Annual Report 2004-2005

July 1, 2004 — June 30, 2005

What a privilege it is to stand before this annual assemblage and share with you another utterly amazing year of accomplishment in the life of the Fundy Film Society. I say amazing, in part, because in preparing for today I reread the three previous reports I’ve presented — a trip unto itself! — and in particular, from our first AGM (October 2002) two points caught my eye. As I read them I know there will be smiles on the faces here gathered. The first quote: “We are also interested in using funds in any possible renovation and reopening of the Acadia Cinema building.” Indeed!

This past year, on November 7, 2004 nearly 450 viewers flocked to Since Otar Left, the Fundy Film Society’s opening film in the renovated and reopened Acadia Cinema building. Many more gathered on Main Street to delight in the official lighting of the newly restored Acadia marquee. Between December 2002 and this historic day, the Acadia Cinema Cooperative, Ltd. (ACC) (in financial partnership with Just Us! Coffee Roasters Co-operative), had spearheaded the development of a new state-of-the-art facility in the Acadia Cinema building. And as the inspiration behind the formation of ACC and the cooperative’s largest single shareholder with $30,000 of investment ($9,000 in this past year alone), the Fundy Film Society also officially took residence on this momentous day and became anchor tenant of the cooperative’s Al Whittle Theatre. How appropriate!

For it was in September, 2002 as some of us sold prepaid tickets in the old theatre’s lobby for Fundy Film’s first Autumn series, that Al Whittle, seller of Sunday matinee tickets (natch), shared with us the news that the building was still available, that the hotel deal had fallen through and said with a twinkle in his eye, “maybe we could buy it and reopen the theatre.” At that moment, the seed for ACC Ltd. was planted and we never looked back.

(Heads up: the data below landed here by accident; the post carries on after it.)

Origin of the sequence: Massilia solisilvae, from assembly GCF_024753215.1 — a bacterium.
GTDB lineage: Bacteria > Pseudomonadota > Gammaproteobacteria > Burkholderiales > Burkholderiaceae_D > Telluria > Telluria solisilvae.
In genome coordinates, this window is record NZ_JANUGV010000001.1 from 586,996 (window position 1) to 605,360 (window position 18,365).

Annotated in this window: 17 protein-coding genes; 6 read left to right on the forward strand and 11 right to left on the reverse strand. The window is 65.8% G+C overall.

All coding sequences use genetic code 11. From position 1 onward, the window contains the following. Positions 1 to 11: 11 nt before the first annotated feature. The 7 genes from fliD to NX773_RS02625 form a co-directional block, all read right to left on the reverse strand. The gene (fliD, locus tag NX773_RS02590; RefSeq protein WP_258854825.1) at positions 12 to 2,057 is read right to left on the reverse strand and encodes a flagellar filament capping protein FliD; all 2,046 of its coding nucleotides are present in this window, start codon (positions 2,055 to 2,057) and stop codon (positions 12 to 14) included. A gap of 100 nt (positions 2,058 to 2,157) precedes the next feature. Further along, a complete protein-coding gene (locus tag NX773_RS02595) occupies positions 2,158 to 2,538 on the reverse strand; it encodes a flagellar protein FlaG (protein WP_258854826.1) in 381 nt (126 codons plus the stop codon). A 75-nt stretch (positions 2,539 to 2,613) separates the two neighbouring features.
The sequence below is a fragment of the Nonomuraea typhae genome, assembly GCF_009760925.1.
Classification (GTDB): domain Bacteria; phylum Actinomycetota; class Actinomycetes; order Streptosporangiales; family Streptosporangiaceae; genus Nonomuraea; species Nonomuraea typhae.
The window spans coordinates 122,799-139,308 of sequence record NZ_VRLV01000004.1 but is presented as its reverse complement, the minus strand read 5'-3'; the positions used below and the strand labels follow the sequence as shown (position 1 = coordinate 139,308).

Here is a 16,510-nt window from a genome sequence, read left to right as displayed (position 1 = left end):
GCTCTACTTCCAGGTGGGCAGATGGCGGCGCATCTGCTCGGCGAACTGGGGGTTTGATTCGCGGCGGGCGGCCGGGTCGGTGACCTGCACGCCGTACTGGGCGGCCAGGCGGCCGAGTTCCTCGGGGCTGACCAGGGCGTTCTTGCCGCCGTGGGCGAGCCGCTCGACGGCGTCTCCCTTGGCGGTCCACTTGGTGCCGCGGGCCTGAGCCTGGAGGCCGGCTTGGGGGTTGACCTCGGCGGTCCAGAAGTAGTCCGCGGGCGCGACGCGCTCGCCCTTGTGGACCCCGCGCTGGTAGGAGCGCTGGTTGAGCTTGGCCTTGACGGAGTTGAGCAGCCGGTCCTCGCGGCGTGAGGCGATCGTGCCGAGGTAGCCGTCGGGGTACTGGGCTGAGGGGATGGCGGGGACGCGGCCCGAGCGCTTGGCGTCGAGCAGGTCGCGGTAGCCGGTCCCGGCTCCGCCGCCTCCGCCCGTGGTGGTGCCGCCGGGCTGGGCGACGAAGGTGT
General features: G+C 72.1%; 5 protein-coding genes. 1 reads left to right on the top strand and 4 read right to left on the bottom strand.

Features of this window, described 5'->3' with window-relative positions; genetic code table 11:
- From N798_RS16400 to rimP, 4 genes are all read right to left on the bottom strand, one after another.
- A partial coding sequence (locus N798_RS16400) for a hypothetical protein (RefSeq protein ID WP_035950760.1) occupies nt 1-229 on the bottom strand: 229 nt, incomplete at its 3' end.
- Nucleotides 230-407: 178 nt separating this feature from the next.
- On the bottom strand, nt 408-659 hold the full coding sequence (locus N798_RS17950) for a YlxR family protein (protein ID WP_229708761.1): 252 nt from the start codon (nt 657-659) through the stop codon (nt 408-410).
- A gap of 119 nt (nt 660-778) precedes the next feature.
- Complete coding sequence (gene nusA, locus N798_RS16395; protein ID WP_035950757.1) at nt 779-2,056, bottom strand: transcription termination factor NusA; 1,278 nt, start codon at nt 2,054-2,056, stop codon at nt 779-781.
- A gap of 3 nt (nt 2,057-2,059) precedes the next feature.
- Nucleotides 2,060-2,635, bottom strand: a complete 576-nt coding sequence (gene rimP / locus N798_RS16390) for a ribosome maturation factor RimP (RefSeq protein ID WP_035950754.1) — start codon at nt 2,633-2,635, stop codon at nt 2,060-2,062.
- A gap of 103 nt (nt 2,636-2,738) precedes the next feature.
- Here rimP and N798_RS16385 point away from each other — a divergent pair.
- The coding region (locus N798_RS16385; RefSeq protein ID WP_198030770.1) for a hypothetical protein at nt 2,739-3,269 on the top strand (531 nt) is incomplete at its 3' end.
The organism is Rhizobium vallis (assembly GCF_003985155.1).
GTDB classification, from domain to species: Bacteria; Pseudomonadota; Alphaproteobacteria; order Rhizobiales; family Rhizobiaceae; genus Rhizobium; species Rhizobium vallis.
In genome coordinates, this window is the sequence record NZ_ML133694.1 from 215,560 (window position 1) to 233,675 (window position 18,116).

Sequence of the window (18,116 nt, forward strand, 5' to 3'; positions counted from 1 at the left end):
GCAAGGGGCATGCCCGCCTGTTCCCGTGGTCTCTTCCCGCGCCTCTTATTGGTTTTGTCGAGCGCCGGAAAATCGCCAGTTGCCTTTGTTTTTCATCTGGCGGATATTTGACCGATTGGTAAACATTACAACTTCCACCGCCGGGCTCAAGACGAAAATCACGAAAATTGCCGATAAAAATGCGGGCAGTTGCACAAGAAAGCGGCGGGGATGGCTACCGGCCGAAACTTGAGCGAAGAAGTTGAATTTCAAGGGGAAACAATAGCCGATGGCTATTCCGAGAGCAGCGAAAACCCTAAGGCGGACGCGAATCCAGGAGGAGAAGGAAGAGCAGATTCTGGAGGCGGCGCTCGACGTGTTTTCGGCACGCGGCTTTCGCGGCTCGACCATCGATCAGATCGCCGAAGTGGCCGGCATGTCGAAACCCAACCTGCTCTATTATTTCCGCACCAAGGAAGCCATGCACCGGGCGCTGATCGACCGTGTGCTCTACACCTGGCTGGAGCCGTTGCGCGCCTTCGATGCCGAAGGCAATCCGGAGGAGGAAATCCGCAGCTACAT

The Fundy Film Society and this Board can be proud of the pivotal role our organization has played and continues to play in bringing about the creation and success of this incredible facility, a pride and joy of the greater Wolfville community. As your chair, I want to impress upon those of you who will be the next Board of the Fundy Film Society the grave responsibility we carry, that a significant component of ACC’s success rests both happily and heavily upon our shoulders.

And the second quote: “We are looking into future additional series including one based in documentary film.” In this past year, we made the decision to add a new third series to our established Main and ON THE EDGE series, DOCS WITHOUT BORDERS, without a doubt, making this Autumn’s programme our most ambitious to date. Regarding success, the jury is still out and will be until the new year at least. Since having our own theatre, however, we have gradually (a conscious Board decision) expanded our programmes to serve the public and so far without too much detriment to the health of the Society. These stats from 2003 — 2004 and this past year are worth mentioning:

Films screened: AGM ‘04 — 32; AGM ‘05 — 39
Screenings: AGM ‘04 — 67; AGM ’05 — 102
Patrons: AGM ‘04 — 6,700; AGM ’05 — 8,469